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Climate-Smart Agriculture and Forestry Practices is Focus of Workshop

Farmers and owners of forested land on the Eastern Shore are increasingly witnessing effects attributed to climate change. Across the country, climate-related disasters contributed to $146 billion per year over the past three years, according to a NOAA’s National Centers for Environmental Information report as of May 8.

A free workshop May 28 at the University of Maryland Eastern Shore will take a look at research-based practices that can help mitigate these challenges. Among them are minimizing soil tillage, cover cropping, alley cropping (planting crops between rows of trees), silvopasture (integrating trees, forage and livestock grazing) and reducing commercial fertilizer usage through planting legumes with non-legume crops.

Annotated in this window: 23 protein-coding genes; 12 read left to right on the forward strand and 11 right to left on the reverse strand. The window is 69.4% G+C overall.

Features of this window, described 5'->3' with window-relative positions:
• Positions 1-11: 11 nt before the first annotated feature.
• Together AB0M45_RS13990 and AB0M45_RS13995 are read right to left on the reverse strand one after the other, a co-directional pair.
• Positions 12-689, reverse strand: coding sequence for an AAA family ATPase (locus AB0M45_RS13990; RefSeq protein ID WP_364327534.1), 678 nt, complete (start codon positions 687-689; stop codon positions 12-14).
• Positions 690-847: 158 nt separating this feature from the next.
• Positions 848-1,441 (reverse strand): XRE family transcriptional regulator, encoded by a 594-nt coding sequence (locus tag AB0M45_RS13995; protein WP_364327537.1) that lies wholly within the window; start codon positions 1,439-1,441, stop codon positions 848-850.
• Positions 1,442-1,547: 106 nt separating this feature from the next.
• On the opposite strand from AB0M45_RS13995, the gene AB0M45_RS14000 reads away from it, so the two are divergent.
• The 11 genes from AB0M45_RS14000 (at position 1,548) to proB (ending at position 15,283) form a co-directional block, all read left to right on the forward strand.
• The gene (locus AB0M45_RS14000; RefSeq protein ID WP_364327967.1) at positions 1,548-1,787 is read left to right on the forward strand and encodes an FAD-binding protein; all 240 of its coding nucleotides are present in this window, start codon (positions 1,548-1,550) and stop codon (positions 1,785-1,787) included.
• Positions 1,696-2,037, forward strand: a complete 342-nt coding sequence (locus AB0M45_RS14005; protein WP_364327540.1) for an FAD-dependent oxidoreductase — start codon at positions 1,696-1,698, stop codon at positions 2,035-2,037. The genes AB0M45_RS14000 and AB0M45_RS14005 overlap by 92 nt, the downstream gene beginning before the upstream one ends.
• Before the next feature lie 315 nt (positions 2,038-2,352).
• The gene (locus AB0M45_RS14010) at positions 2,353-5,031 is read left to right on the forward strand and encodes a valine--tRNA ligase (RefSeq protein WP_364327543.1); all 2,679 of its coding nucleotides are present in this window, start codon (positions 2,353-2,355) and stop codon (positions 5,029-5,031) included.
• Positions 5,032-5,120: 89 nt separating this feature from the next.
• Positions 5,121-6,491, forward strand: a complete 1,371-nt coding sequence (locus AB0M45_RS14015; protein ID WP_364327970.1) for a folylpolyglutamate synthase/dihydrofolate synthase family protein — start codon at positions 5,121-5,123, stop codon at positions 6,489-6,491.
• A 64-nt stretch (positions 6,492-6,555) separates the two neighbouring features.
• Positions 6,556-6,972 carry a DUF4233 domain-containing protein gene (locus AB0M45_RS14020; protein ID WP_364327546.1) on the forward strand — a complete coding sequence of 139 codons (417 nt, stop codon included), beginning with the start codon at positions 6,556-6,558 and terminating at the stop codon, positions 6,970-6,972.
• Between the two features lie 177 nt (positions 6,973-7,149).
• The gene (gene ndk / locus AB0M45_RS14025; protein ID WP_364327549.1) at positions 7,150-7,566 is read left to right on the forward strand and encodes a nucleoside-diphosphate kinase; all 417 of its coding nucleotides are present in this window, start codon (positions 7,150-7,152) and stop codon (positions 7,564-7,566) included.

“Climate-smart practices help enhance the resilience of agrifood systems, build healthy soil, conserve natural resources, reduce greenhouse emissions and increase carbon sequestration,” said Lila Karki, an assistant professor of agricultural economics and UMES Extension specialist.

Karki is the project director on a three-year, $600,000 capacity building grant recently funded by the U.S. Department of Agriculture National Institute of Food and Agriculture to enhance climate-smart agricultural practices for the sustainability of small-scale and minority-owned farms.

Pre-registration is required by visiting The half-day workshop, from 8 a.m.-noon, is free and includes breakfast and lunch.

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